You are currently browsing the monthly archive for August 2013.

August means tomato heaven, out there on the farmstands, in the gardens, and at your local farmers’ market. And because it’s finally cooling down, you might not even mind turning on the oven to roast a few. Here’s how–trust me, it’s worth it.

Click here to read Roasted Tomatoes: The Perfect Accessory for Summer Dishes at NPR’s Kitchen Window.

It’s been a very busy few weeks, but I’ll be back with more cookbook reviews, CookShelf app updates, as soon as the kids are back to school (1 down, 1 to go)!

Browse all my Kitchen Window stories for NPR.

A thoughtful and nicely packaged volume of tweaked, saturated classics.  Maybe not the most innovative or the fastest, but worth a second look.

Click here to read today’s review of ‘Old-School Comfort Food’ in the Boston Globe.   Hit the paywall?  Click here for the PDF version

On  CookShelf, the cookbook-rating app , you’ll find more data points and analysis of this book and over 200 more of the latest cookbooks.  Treat yourself to a copy of the app for cookbook fanatics – it’s available for both  iPhone/iPad and Android devices and updated most Wednesdays (but fewer Wednesdays in August!).

A great book with an awful page design, Vietnamese Home Cooking is one of those books where it pays to persevere.   It’s  not one of those books that shouts “Come on in, the water’s fine!”  It’s more like “Here be dragons! Enter at own risk.”

The type is cramped.  The recipes have a number of nested sub-recipes.  Both recipes and sub-recipes are involved, with lots of mincing, crushing, and deep-frying.  So, the question I asked myself, with every recipe I waded, messily, through, was: is it worth it?  And the answers were, pretty much, YES.

Click here to read today’s review of Vietnamese Home Cooking in the Boston Globe.  (Hit the paywall?  Use this PDF link.)

On  CookShelf, the cookbook-rating app this week, you’ll find more data points and analysis of this book and over 200 more of the latest cookbooks.  Treat yourself to a copy of the app for cookbook fanatics – it’s available for both  iPhone/iPad and Android devices and updated most Wednesdays (but fewer Wednesdays in August!).

Maple, bacon, sausage, eggs, orange juice – sounds like breakfast, but what’s to stop you from eating your favorite 7 am ingredients at 7 pm?  That’s the question posed by Lindsey Landis and Taylor Hackbarth in this intriguing husband-and-wife blog book.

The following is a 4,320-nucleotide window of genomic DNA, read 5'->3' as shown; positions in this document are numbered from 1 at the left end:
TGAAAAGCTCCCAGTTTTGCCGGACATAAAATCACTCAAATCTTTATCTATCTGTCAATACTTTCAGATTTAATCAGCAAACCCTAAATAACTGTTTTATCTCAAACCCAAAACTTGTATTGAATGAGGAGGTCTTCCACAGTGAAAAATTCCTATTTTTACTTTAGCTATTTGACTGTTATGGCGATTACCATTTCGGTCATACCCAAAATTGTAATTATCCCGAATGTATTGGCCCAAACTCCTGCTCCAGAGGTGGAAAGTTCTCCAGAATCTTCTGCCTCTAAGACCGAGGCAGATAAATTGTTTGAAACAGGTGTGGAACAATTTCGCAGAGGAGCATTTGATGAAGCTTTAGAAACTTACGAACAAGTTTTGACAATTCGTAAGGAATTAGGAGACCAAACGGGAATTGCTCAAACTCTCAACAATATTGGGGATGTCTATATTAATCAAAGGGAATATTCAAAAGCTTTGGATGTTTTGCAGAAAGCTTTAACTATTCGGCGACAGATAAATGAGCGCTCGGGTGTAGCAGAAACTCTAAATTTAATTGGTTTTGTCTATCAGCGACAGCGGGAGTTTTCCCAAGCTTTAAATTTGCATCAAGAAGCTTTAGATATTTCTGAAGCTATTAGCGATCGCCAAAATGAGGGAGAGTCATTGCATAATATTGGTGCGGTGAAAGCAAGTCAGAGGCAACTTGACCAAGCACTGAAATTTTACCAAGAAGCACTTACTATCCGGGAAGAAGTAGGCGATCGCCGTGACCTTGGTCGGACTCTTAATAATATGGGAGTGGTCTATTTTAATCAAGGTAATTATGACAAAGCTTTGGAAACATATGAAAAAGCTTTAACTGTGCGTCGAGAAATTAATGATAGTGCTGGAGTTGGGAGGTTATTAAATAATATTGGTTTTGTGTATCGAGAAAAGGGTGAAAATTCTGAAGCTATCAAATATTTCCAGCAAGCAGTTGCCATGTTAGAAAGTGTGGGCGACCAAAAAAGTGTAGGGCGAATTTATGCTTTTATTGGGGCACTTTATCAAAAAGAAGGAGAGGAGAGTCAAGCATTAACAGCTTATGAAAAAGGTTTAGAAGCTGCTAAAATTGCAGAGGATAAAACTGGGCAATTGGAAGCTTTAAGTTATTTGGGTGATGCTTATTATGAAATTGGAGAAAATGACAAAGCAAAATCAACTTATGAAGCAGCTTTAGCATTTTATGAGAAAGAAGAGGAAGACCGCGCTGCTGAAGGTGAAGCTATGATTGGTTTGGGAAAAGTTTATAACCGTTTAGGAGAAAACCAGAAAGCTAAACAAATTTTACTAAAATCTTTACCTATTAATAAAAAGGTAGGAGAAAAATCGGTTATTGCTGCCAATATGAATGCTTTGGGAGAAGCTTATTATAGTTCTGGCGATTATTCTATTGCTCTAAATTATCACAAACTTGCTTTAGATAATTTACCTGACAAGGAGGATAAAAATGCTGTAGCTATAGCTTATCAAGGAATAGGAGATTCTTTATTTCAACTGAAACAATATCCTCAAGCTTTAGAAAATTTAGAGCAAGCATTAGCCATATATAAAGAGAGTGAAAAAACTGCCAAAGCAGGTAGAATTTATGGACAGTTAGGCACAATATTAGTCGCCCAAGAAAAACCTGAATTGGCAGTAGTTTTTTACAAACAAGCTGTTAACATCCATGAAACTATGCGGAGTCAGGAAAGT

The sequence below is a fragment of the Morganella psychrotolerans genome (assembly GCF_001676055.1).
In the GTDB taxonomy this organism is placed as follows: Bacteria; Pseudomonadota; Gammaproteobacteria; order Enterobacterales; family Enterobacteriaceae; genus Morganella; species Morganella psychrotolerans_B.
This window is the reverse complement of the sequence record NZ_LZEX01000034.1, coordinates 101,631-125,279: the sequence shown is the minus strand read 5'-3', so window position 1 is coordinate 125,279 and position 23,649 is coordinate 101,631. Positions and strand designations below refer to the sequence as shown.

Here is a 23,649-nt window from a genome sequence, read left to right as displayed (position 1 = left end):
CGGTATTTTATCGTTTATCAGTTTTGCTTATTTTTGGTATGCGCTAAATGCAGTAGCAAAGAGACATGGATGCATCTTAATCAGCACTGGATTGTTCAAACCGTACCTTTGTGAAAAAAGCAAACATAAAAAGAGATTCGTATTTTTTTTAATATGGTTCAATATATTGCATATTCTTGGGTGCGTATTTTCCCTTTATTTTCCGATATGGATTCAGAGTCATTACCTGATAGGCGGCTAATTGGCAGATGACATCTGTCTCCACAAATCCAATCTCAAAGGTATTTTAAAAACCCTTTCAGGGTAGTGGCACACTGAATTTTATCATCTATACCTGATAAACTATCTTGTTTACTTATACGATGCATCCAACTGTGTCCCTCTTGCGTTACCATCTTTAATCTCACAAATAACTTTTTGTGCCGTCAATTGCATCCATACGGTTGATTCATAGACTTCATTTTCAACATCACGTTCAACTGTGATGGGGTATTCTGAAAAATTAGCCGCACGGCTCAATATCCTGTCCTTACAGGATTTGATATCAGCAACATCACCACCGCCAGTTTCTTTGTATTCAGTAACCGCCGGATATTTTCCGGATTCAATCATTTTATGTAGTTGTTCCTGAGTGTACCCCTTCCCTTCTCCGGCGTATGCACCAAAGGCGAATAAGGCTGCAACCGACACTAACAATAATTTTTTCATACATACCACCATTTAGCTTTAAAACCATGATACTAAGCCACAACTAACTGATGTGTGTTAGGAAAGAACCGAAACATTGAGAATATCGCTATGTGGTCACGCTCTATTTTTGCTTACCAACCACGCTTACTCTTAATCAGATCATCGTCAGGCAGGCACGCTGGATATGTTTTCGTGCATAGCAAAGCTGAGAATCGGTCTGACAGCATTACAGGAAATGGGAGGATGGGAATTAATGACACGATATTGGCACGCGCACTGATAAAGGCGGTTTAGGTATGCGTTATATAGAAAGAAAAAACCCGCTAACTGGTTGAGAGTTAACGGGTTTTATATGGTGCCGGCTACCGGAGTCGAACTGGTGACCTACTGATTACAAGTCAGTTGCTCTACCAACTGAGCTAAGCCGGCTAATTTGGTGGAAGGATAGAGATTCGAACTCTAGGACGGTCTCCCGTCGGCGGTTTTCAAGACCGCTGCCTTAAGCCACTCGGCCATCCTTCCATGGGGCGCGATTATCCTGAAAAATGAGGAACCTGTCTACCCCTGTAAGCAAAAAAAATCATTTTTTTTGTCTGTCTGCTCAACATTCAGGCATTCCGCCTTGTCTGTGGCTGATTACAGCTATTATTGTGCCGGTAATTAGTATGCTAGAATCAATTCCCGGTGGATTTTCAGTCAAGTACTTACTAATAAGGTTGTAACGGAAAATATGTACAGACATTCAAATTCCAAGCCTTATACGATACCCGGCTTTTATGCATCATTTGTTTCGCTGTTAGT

Click here to read today’s review of Breakfast for Dinner in the Boston Globe.  (Hit the paywall?  Use this PDF link.)

On  CookShelf, the cookbook-rating app this week, you’ll find more data points and analysis of this book and over 200 more of the latest cookbooks.  Treat yourself to a copy of the app for cookbook fanatics – it’s available for both  iPhone/iPad and Android devices.

When I first started writing professionally, it wasn’t just cookbooks that I reviewed.  I’d just left academic publishing after 10 years in literary studies, and there was a bit of a transition. My very first clips ran in Publishers Weekly, and they were book reviews: tiny, 200-word reviews of literary biographies, books about the occult (!), and a few books about food.

Over the years my focus shifted to cookbooks only.  But this month I had a chance to re-visit the world of mainstream book reviewing when NPR asked me to have a look at an Chinese-American food memoir.

‘On the Noodle Road’ turned out to be a fascinating read, although I had a number of disagreements with it.  And because I adore radio work, I especially enjoyed working with NPR to convert my 700-word review into into a 2-minute audio synopsis.  I’d do it again in a heartbeat, even if there is a long queue of cookbooks that are first in line as usual.

Click here to read the full version and listen to my ‘On the Noodle Road’ review as heard on All Things Considered.

splash screen demoThe folks at cooks&books&recipes are kindred spirits–cookbook obsessives who, like me, can mull over the finer points of our culinary libraries for days and days.

So I was especially glad to see they’d had a chance to look over, use, and enjoy CookShelf. Click here to check out the review!

Maybe CookShelf could use a marketing slogan.  “CookShelf – crack for cookbook lovers!  Get your fix weekly!”  I think it’s edgy.

Get CookShelf for iPhone/iPad !

Get CookShelf for Android !

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